The Tale of Two Giant Pumpkins

It’s always a bit of a letdown when Halloween is over, particularly when I have a house chock full of decorations to remove. This year was one of our favorites ever because of all the parties and pumpkins. A friend commented, “You seem to have posted more pumpkin pictures on Facebook than usual this year.” Not sure if she meant it as a compliment or critique but I’ll take it as the former.

The murder of Stanley the Pumpkin

Usually we put the Great Pumpkin on the driveway and it sits there ’til Halloween. This year, our friend Phil generously lent us his flatbed trailer for the entire month so the Great Pumpkin sat in front of our house while also going to fall festivals and the kids’ schools.

Next year: world tour?

But there’s a sad tale about Jamie’s 1,220-pound beast, Stanley. About a week after we got him professionally carved, he started rotting out quickly and then the squirrels came in for the attack. With as much pomp and circumstance as Stanley came into the world, his was a quiet, dignified death as Jamie cut him up and composted him back into the pumpkin patch a couple of weeks ago. Sniff.

So, pumpkin No. 2 “Elbert” was the shining star for Halloween. Weighing in at only 695 pounds, Elbert was the ugly, warty step-sister but still shone brightly last night.

It’s a tradition for kids to pose every Halloween with the Great Pumpkin, like our darling neighbors

Our neighborhood is renowned for having great trick-or-treating so we get a lot of transplants who bilk our treats and festivities. I don’t mind but I can always tell who they are because they marvel at how big it is i.e. “that is the coolest thing I’ve ever seen!”

On the other hand, the kids in our area have seen it all month so we only got complaints from them. “What happened to the big one!?”

High-maintenance, I tell ya. They didn’t know how good they had it.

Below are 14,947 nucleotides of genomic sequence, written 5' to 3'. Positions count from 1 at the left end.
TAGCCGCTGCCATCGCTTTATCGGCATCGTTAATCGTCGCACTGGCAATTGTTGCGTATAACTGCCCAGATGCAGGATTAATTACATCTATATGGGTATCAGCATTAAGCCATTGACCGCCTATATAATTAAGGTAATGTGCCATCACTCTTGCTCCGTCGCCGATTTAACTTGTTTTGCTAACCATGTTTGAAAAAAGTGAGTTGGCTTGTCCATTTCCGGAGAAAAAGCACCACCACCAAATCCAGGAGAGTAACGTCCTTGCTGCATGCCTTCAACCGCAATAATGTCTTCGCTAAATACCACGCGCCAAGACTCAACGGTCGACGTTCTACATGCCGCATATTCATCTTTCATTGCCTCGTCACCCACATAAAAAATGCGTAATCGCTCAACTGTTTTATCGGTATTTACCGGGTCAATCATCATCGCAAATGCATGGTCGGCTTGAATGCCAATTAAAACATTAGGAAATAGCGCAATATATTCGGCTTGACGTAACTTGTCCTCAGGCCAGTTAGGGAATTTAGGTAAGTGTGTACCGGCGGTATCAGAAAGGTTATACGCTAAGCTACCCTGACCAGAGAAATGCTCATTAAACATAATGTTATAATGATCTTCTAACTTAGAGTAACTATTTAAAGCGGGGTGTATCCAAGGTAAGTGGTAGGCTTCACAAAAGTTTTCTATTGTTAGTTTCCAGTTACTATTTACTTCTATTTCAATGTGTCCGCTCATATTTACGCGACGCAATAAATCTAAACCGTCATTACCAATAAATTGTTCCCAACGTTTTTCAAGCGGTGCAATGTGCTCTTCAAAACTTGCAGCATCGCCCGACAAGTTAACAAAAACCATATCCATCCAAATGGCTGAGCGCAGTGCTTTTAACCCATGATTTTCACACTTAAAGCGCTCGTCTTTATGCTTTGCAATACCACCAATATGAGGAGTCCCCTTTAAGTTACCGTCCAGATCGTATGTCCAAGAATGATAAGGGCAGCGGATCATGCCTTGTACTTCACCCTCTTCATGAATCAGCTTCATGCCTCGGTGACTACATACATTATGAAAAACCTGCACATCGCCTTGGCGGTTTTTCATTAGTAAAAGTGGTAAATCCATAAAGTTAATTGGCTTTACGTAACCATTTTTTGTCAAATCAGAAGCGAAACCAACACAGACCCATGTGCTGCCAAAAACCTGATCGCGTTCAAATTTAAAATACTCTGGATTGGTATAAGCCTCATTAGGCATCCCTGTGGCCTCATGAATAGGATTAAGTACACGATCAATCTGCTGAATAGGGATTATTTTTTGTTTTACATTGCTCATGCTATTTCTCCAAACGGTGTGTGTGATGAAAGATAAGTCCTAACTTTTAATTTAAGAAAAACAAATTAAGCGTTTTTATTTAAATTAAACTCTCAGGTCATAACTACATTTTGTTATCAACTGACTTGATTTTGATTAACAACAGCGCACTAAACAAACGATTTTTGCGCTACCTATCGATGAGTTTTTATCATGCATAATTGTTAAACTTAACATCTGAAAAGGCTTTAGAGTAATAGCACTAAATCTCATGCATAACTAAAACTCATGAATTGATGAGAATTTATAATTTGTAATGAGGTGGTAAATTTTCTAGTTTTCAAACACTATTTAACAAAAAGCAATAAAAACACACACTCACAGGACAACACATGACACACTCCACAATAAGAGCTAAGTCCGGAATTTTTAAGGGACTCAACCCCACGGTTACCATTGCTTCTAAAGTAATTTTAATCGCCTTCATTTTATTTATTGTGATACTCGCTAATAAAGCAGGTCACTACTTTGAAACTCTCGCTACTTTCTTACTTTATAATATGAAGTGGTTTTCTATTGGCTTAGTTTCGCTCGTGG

For details of Stanley’s demise, go to Jamie’s blog Also, stay tuned for details on our Halloween festivities!


Recipe: Perfectly Pumpkin Magic Cookie Bars

Confession: I have a bakery weakness. OK, I have many of them. But when push comes to shove, I can usually resist the temptation of cookies, cakes and doughnuts.

But on the off-chance I spot a rare magic cookie bar at a bakery? All bets are off and I must buy it.

If you’ve never had a 7-layer magic cookie bar you’re missing out. Anything with sweetened condensed milk is a winner in my book but then add coconut, chocolate and graham crackers? #Winning.

For our pumpkin party this year, I decided to go one step further and add pumpkin. Try it.  You won’t be disappointed.


Perfectly Pumpkin Magic Cookie Bars

  • 4 cups graham cracker crumbs (about 32 whole crackers)
  • 1 cup of butter
  • 1 14oz can sweetened condensed milk
  • 3/4 cup pumpkin puree
  • 1 teaspoon cinnamon
  • 1/4 teaspoon nutmeg
  • 1/4 teaspoon cloves
  • 11/2 cup sweetened shredded coconut
  • 1 cup salted almonds or pecans, coarsely chopped
  • 1 cup chocolate chips. I also chopped up some Hershey’s Pumpkin Spice Kisses, which are available seasonally.



Heat oven to 350 degrees. Create a foil sling with a 1 inch over hang in a 9×13 pan..

  1. Combine graham crackers and butter  and stir until well blended. Press mixture onto bottom of pan
  2. Combine sweetened condensed milk, pumpkin puree, cinnamon, nutmeg, cloves and stir until well combined. Pour mixture over graham cracker crust.
  3. Sprinkle on chocolate chips, followed by the nuts and then finish by sprinkling coconut on top.
  4. Place assembled pan in the oven and bake for about 35-45 minutes. Let cool in pan completely and then transfer finished pan to the refrigerator to chill before cutting.
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    In case you missed it: Delicious Pumpkin Pie Crisp Bars

Recipe: Delicious Pumpkin Pie Crisp Bars

I still remember the day I became obsessed with eating all-things pumpkin. I was pregnant with Hadley, called home and my family was eating pumpkin pie for Canadian Thanksgiving.  As a wave of homesickness washed over me, I developed a pregnancy craving for pumpkin that never went away.